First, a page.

It's quite possible that the same word can mean two different things, especially in different geographical areas, therefore it probably isn't correct to state that one is right and the other is wrong.

For example, multitran.ru lists пятнашки as the game of tag in общая лексика, but also mentions the other game as well in general translation.

translate.ru only has one translation, tag.

google translate gives as the first option barley-break, which is another name for the game of tag. Yet, it also in further options mentions the sliding squares game.

  • Thanks for explaining why the name of the children's game had the name пятнашки. I was wondering that too.
    – KCd
    Dec 28, 2012 at 18:12

According to the national corpus, the word "пятнашки" has been used most often to mean "a running game" since approximately mid-1800:

Аксютка бегал очень хорошо; он мастер был играть в пятнашки и на небольшом пространстве умел увертываться, делая неожиданные повороты то в ту, то в другую сторону. (1862)

[...] кончал же обыкновенно тем, что гнал его играть со своими детьми в прятки, пятнашки, горелки. (1888)

Когда говорят об игре в детском саду или в школе, то больше всего обычно говорят не об игре вообще, а об играх: игре в пятнашки, в кошки-мышки, в горелки, в крокет, в серсо. (1920)

Кто хочет играть в пятнашки? В палочку-выручалочку? (1940)

А ребята загалдели, начали гоняться в «пятнашки», кувыркаться на траве и делать стойки на руках. (1967)

Та отказалась и опять застыла, держа головку на поднятой шее, глядя без всякого чувства на дорогу, где, гоняясь друг за другом, играли в пятнашки мальчик и девочка ее лет. (1997)

The word has been adopted to mean a 15-kopek coin:

Тогда я вынул из кармана целую горсть нашей мелочи, остававшейся у меня, ― пятачки, двушки, пятнашки (1999)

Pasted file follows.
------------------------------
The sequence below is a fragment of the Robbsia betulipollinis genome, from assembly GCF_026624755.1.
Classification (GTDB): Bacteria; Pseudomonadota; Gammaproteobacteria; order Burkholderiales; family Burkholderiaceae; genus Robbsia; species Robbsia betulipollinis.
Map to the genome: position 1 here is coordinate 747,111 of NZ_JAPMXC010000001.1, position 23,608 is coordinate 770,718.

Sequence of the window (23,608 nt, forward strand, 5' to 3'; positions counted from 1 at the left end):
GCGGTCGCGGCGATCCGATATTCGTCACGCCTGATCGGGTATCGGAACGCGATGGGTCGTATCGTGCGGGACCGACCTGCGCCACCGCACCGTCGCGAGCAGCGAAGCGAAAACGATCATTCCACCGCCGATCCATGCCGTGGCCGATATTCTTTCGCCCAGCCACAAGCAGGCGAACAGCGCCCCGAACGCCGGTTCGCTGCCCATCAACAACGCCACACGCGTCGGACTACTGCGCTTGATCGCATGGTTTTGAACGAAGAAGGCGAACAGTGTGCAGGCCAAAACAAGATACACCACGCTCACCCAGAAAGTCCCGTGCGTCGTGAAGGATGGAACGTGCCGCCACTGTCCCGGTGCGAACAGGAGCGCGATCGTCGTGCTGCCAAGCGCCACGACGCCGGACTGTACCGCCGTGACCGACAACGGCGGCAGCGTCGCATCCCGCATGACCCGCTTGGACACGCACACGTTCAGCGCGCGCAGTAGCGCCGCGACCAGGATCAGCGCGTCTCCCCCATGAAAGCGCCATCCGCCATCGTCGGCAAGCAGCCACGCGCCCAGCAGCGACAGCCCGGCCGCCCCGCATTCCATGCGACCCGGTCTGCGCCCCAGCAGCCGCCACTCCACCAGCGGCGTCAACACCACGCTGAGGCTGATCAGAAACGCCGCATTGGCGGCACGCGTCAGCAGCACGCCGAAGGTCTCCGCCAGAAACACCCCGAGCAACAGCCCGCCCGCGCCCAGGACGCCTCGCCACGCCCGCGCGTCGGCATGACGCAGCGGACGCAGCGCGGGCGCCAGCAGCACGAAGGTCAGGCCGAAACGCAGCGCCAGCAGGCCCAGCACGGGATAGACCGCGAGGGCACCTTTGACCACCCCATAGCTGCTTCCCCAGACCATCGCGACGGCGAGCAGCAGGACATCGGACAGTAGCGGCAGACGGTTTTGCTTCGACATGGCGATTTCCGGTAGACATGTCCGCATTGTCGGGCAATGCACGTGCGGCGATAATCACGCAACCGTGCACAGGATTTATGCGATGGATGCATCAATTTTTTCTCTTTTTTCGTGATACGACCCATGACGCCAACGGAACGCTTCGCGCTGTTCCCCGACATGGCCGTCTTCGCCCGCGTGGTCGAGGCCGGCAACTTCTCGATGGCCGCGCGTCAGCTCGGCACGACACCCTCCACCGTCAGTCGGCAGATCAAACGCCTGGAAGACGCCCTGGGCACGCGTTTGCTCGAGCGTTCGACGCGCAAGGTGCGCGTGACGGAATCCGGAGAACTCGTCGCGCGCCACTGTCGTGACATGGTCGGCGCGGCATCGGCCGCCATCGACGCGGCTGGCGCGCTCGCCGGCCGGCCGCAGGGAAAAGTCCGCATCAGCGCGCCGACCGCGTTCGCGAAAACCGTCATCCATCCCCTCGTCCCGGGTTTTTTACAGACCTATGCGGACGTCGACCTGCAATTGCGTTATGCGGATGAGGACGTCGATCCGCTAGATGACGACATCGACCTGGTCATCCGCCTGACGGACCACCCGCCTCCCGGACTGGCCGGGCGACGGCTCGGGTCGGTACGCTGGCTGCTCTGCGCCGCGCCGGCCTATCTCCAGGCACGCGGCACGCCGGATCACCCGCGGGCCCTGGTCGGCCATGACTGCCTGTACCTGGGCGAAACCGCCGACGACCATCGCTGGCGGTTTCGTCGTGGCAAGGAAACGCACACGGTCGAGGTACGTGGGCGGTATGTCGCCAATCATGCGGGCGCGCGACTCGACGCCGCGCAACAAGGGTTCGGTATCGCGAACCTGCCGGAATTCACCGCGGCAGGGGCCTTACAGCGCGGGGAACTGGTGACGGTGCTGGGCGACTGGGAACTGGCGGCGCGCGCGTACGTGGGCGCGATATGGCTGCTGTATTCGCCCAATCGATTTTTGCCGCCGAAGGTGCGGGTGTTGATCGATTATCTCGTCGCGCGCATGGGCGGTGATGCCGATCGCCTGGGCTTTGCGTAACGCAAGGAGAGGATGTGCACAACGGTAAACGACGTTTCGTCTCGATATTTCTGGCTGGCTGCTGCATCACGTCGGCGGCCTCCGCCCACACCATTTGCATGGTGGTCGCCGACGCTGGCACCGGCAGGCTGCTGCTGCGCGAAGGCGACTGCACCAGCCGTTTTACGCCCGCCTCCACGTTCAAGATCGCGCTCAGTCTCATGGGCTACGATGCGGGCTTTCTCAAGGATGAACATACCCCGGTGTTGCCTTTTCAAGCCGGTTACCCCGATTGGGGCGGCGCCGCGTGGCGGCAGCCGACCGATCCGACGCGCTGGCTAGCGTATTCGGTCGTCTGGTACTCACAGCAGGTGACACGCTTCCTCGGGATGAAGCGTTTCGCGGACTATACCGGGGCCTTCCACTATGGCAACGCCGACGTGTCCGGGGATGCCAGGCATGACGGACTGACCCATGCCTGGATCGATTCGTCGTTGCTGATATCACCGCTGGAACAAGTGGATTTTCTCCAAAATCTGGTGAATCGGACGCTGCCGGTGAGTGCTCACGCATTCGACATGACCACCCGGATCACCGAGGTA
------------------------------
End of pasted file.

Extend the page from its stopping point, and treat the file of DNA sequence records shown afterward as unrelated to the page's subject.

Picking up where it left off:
А денег-то у меня нет! Только две пятнашки. (2001)

This gets us closer to the meaning from the Wikipedia: the game of 15 also uses 15 pieces, so "пятнашка" that means the number of kopeks can be re-used to mean the number of pieces. I distinctly remember this use of the word, so I was rather surprised to find only one example in the corpus to support this:

В случае шахматной доски нам нужно было лишь вспомнить о её существовании, а в случае доски для игры в «пятнашки» пришлось таковую раскраску ввести самим. (2000)

  • Since пятнашки has, apparently, only been used as the name for the puzzle in the last couple of decades, I'm not surprised that there is more historical data for its usage as the children's game.
    – KCd
    Dec 28, 2012 at 20:45
  • @KCd I was actually quite surprised to discover so few references to the "пятнашки" board game, because that is how I remember the game being called around me when I was growing up (i.e. mid-seventies). Dec 28, 2012 at 20:58
  • @dasblinkenlight I think it's worth noting that although your examples come from 1999 and 2001, the 15-kopek coin does not exist nowadays. Dec 29, 2012 at 1:14
  • @PhilipSeyfi Right - I think they got scrapped long before, in the early nineties. Dec 29, 2012 at 1:17
  • @dasblinkenlight They remained in use until 1991. Another, possibly more common, term to denote them was пятиалтынник. Dec 29, 2012 at 1:23